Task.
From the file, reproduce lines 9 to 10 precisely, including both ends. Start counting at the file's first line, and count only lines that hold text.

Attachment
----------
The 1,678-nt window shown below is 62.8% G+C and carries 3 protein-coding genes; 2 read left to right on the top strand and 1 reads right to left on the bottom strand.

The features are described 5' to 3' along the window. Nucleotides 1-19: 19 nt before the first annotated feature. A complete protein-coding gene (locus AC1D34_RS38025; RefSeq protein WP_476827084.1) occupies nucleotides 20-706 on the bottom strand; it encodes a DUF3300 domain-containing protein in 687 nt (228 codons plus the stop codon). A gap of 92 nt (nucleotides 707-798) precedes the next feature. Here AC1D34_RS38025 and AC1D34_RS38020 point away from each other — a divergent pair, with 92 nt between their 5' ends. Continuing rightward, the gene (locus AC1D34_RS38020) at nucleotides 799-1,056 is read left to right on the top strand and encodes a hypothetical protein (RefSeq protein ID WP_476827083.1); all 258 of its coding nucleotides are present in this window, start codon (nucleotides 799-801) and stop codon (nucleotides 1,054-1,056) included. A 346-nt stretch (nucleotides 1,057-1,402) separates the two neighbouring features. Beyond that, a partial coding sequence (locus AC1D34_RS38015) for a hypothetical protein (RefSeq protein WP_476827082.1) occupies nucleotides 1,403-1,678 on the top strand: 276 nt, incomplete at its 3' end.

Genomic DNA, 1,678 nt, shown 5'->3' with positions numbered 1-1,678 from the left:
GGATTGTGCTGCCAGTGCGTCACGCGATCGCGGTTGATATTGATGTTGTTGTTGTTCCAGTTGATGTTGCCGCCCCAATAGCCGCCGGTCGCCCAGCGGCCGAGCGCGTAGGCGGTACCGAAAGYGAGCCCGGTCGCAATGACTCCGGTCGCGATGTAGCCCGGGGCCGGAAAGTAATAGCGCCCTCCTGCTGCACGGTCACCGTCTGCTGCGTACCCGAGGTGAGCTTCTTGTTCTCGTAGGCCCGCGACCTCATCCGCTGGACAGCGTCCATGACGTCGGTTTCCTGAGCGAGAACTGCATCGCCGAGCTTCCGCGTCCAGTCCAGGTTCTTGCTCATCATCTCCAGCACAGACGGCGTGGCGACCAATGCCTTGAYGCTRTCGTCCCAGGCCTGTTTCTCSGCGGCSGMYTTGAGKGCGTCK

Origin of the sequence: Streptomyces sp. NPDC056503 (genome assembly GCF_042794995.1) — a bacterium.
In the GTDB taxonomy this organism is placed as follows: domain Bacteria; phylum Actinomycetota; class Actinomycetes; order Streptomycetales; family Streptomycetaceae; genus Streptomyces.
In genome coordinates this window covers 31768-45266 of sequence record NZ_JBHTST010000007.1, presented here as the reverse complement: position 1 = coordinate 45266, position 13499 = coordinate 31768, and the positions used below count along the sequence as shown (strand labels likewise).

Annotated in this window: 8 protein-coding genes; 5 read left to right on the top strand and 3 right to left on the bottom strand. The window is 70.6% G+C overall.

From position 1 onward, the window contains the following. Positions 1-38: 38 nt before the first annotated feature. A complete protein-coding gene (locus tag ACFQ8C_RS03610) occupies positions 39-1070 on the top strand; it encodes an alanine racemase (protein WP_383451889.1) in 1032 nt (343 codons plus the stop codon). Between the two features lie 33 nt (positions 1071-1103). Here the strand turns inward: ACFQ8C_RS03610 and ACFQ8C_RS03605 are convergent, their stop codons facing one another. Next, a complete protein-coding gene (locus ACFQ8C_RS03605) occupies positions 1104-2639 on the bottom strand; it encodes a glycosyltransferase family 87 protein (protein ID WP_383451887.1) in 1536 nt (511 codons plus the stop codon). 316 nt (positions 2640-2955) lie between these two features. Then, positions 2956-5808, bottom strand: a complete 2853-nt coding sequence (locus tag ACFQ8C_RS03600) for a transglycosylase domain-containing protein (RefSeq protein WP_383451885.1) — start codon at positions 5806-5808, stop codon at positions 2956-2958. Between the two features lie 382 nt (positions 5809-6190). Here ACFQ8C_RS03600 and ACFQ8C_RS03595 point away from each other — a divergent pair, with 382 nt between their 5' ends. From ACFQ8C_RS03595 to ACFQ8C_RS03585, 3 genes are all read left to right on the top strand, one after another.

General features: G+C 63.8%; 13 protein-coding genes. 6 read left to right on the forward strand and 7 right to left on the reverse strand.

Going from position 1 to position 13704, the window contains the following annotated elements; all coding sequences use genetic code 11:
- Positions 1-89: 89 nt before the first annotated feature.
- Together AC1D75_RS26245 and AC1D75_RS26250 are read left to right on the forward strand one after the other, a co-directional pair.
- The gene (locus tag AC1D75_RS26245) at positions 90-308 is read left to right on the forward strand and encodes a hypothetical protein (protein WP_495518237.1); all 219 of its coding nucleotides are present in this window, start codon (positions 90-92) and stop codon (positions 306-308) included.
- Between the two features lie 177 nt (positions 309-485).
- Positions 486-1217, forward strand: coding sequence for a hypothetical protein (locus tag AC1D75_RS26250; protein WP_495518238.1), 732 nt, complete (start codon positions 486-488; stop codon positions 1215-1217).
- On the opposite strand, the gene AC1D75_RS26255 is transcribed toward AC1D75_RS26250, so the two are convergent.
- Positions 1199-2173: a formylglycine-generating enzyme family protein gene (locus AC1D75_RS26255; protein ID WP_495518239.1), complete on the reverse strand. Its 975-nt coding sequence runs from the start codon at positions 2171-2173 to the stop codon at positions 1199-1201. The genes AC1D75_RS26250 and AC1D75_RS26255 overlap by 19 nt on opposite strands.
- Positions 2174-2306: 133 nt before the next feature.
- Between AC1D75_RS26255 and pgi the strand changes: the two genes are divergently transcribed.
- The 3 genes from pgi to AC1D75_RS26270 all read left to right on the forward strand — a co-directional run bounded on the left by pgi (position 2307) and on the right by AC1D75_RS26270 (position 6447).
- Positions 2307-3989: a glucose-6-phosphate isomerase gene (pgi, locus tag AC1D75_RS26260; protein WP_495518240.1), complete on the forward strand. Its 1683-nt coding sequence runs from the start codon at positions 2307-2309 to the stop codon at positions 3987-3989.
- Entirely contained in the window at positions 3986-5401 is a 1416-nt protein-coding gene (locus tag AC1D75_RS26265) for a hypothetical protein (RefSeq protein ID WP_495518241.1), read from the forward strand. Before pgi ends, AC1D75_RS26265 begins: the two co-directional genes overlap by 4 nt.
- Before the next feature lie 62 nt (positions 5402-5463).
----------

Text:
From position 1 onward, the window contains the following. Positions 1-38: 38 nt before the first annotated feature. A complete protein-coding gene (locus tag ACFQ8C_RS03610) occupies positions 39-1070 on the top strand; it encodes an alanine racemase (protein WP_383451889.1) in 1032 nt (343 codons plus the stop codon). Between the two features lie 33 nt (positions 1071-1103). Here the strand turns inward: ACFQ8C_RS03610 and ACFQ8C_RS03605 are convergent, their stop codons facing one another. Next, a complete protein-coding gene (locus ACFQ8C_RS03605) occupies positions 1104-2639 on the bottom strand; it encodes a glycosyltransferase family 87 protein (protein ID WP_383451887.1) in 1536 nt (511 codons plus the stop codon). 316 nt (positions 2640-2955) lie between these two features. Then, positions 2956-5808, bottom strand: a complete 2853-nt coding sequence (locus tag ACFQ8C_RS03600) for a transglycosylase domain-containing protein (RefSeq protein WP_383451885.1) — start codon at positions 5806-5808, stop codon at positions 2956-2958. Between the two features lie 382 nt (positions 5809-6190). Here ACFQ8C_RS03600 and ACFQ8C_RS03595 point away from each other — a divergent pair, with 382 nt between their 5' ends. From ACFQ8C_RS03595 to ACFQ8C_RS03585, 3 genes are all read left to right on the top strand, one after another.

General features: G+C 63.8%; 13 protein-coding genes. 6 read left to right on the forward strand and 7 right to left on the reverse strand.